Tuesday, January 29, 2013

Dearly departed

A week and a half ago my mother's father passed away. He lived a long, full life- 98 years. Even when death is a relief, it still hurts as a loss.

My grandad lived a vibrant life. He overcame a lot of odds to do so. He had polio as a child, then had corrective surgery that enabled him to walk, although that involved fusing his ankle bones. He grew up without his father, and my great-grandmother and her brother, both single parents, decided to raise their families together. My grandfather and grandmother married late in life for that time- 33 and 28, and had their only child 8 years later.

They traveled a lot of the southwest. He took a ton of photographs, which I treasure. He collected guns and listened to music. He was a good worker and an honest, kind man.

His wife, my grandmother, died 11 years ago. Although it goes against what I've theologically believed most of my life, it gives me a great deal of peace to think of them being reunited in some way and resting in peace next to each other.

My grandad's life gives me hope that rough starts don't define you. An adventurous spirit can take you beyond where anyone thought you could go. And love is true and faithful.

And it was poignant to sit next to my nephew during the service. Life does go on, and though it is sometimes sad, this is the way it should be. I was reminded of the Chris Rice lyric-

Like a swing set in a graveyard, like a bloom in the desert sands, love is gonna break through.

Wednesday, January 16, 2013

The truth about dogs

If you follow me on any social media outlet besides my blog, you know that being a dog owner has become a major part of my life over the past 8 months. I am aware that I dance the line of being a crazy dog lady, and now I just went and got another. But I figure it's time to talk about what having a dog has meant to me and how it has made me grow, maybe explaining some of the enthusiasm.

I got Lady on the day that I moved into my apartment in Norman. Even though I was only moving 30 minutes away, I had the foresight to know it'd feel a lot further. When you're single and an introvert, it is easy to become very inwardly focused. In the grand scheme of life's trade-offs, while my situation means freedom, it also can become a petri dish for selfishness and loneliness.

I've noticed in relationships over the years (romantic and platonic) that I have a hard time letting go of doing things my way and allowing for changes of plans, because that's all I've known for 8 years. So one of the reasons I wanted a dog is because I want to let go of some self-centeredness. A dog is a good place to start, because even though they can be demanding, they also only give you crazy love and no hostility (my dog, at least). If I can learn to adapt my own desires around an animal that loves me totally, that should be a good warm up for an imperfect person. :)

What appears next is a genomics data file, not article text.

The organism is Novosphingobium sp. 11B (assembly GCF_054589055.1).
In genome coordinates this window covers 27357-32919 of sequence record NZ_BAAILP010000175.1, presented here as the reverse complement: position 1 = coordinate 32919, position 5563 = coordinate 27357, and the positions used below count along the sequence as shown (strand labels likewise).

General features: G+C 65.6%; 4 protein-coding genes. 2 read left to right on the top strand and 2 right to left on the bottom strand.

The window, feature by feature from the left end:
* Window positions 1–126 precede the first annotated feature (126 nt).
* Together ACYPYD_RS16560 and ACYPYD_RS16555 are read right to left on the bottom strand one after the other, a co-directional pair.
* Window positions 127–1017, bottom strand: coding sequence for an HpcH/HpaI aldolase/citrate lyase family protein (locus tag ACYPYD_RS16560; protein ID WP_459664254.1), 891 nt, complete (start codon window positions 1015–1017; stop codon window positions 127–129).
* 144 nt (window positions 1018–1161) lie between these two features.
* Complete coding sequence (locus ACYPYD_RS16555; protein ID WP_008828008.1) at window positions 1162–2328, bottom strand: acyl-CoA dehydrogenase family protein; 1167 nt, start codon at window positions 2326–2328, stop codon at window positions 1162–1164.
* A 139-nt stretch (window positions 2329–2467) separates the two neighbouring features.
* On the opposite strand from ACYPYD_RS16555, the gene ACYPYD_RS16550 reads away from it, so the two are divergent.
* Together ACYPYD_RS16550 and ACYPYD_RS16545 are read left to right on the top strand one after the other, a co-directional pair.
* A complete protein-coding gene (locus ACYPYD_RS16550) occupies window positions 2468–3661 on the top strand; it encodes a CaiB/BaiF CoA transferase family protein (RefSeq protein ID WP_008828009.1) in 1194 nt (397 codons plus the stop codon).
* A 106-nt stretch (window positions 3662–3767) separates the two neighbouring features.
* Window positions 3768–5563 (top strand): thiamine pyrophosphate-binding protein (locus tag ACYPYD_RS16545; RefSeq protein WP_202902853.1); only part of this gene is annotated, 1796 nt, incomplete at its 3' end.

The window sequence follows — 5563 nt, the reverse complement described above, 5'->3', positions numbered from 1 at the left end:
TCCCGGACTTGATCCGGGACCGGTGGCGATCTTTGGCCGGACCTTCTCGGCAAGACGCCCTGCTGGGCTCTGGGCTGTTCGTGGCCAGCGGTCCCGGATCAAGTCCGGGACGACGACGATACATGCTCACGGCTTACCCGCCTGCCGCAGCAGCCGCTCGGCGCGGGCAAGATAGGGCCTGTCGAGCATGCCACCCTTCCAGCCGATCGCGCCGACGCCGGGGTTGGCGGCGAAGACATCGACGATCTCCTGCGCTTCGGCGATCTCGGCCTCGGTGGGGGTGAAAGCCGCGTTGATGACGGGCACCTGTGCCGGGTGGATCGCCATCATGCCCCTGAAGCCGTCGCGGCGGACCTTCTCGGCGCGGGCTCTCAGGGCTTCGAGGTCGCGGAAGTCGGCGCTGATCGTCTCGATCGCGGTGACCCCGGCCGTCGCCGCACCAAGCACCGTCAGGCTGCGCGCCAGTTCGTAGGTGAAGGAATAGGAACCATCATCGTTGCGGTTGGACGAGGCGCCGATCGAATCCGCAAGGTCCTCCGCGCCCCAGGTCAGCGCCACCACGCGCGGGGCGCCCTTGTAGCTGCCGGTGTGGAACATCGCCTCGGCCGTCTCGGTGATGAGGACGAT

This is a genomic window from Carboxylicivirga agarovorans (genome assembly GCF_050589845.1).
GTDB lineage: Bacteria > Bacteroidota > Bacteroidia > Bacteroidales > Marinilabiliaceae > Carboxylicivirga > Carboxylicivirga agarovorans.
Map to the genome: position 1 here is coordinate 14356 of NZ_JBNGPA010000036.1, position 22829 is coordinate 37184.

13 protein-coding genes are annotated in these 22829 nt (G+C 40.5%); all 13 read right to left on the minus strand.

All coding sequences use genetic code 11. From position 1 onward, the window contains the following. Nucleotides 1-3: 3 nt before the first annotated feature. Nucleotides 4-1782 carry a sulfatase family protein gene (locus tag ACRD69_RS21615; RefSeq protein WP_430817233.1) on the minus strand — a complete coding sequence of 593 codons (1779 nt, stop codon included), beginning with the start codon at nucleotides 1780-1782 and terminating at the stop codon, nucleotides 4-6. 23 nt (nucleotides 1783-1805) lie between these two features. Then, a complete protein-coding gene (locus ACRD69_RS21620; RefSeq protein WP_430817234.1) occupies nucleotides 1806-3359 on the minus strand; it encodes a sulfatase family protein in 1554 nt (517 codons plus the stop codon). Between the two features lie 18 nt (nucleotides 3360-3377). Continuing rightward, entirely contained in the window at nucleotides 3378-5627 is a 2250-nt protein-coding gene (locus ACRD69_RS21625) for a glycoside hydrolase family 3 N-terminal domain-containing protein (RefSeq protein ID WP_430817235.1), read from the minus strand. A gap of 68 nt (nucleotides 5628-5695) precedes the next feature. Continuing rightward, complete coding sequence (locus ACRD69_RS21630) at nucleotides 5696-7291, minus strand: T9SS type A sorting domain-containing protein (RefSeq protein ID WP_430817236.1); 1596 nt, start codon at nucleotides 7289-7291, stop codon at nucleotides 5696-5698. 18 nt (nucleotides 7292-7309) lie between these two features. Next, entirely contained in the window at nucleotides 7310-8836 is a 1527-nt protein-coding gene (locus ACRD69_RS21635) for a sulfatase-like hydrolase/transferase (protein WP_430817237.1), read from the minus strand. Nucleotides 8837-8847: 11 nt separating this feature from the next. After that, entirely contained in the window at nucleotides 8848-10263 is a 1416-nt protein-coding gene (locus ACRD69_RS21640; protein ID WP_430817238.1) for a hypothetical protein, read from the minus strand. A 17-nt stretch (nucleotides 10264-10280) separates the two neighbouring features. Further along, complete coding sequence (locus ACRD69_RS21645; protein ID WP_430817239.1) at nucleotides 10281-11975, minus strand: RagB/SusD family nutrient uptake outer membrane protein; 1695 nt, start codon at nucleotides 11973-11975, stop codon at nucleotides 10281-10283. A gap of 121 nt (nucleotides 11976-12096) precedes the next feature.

And I have to say, it's worked. Lady is demanding of attention, but it's been so good for me. We went almost 300 miles in 2012, many of which I would have been sitting on my lazy butt for if it hadn't been for her. She gives me something to move forward with besides myself. The first months in Norman when life felt upside down, there were many days I wanted to sit and pout over change I didn't think I could handle, but she kept me looking forward.

She's good company. And she needed company while I was gone 40 hours a week at work, so enter Davy Crockett. :) He's a 3 year old fox terrier. He was rescued from a case of animal cruelty, and recently recovered from some serious medical issues. But the kid has spirit. He is brave and sweet and feisty. He and Lady are having a grand time.

Maybe I'm well on my way to becoming a "crazy dog lady" (although there are NO plans for more dogs! I always knew I'd plan to get a 2nd eventually, and now that's done), but frankly, I'd prefer to be a crazy dog lady compared to the alternative of where'd I'd be without them. For me, dogs have been good for my soul.

Thursday, January 10, 2013


A few months ago, I bought a package of yoga classes from Ashtanga Yoga Studio. It was about to expire, which spurred me to use it (as is true with most of my group buying experiences).

I've gone to two Level One classes. The first time I was kind of like... are we sure this is an intro class? Everyone else seemed like a pro! But the teacher, Andrew (and owner of the studio) is great. There's no feeling that you should be able to do anything crazy, he just wants you to focus on breathing and doing what is comfortable.

This is Andrew:

This is how I look:

Anyhoo, so far it's been great. But I'm blogging about it because Andrew said 2 things that have made me think.

He talked about how everyone knows that physical exercise makes you feel better mentally, but yoga is the only exercise developed to take care of the mind, rather than train you to be an athlete or whatever. Hmm, good observation.

Also, he leads us in meditation for the last 15 minutes of class, and he said that mental peace is integral to any other kind of physical peace. He said, "You know that some people are trapped inside a hell of their mind?" Yes, I do know people like that. It's sad and pathetic. And I'm thankful I am not one of those.

Will I keep going to Ashtanga? Yes, I think so. The people are genuinely welcoming and kind, and I am enjoying yoga. Will I become a full fledged yogi? Doubt it. But stranger things have happened. :)